Definition of calx in English:

calx

noun

Chemistry
archaic
  • A powdery metallic oxide formed when an ore or mineral has been heated.

    • ‘Then a French pharmacist named Pierre Bayen pointed out to Lavoisier that calx of mercury, which we would now call mercuric oxide, can be converted to mercury simply by heating.’
    • ‘The reason a metal formed when its calx was heated with charcoal was therefore because the phlogiston left the charcoal and united with the calx.’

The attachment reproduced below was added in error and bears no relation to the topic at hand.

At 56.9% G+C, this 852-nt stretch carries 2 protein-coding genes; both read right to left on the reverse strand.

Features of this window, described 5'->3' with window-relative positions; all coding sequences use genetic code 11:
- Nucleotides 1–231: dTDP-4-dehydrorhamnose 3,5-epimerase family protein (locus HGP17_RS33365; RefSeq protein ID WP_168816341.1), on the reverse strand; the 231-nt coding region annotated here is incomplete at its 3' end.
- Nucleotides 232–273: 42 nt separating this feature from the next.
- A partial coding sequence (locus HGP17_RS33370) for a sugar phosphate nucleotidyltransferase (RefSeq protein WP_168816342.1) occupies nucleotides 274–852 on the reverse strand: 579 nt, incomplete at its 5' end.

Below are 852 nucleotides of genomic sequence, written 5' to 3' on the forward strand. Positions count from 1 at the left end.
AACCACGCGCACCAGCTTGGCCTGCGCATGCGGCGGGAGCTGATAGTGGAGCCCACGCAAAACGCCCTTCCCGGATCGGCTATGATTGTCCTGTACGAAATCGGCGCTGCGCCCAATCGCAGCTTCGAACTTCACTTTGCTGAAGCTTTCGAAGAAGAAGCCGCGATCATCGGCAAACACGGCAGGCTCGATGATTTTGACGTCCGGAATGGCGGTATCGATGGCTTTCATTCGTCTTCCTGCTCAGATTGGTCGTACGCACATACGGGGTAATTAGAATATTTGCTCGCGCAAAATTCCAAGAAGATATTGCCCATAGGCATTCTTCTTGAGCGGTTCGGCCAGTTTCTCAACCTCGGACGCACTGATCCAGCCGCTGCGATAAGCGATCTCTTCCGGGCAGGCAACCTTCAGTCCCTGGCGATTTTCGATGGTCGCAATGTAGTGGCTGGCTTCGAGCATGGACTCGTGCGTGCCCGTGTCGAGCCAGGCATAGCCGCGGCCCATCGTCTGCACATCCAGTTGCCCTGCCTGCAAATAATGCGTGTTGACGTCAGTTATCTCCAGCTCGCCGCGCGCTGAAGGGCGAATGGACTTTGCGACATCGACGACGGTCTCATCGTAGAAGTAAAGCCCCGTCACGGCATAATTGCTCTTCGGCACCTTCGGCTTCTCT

• ‘Other common names by which the compound is known include burnt lime, unslaked lime, fluxing lime, and calx.’
    • ‘Boyle knew the tin gained weight as the calx was formed.’
    • ‘The calx combines with a flux containing phlogiston-rich materials.’

Origin

Late Middle English: from Latin, lime, probably from Greek khalix pebble, limestone.

Pronunciation:

calx

/kalks/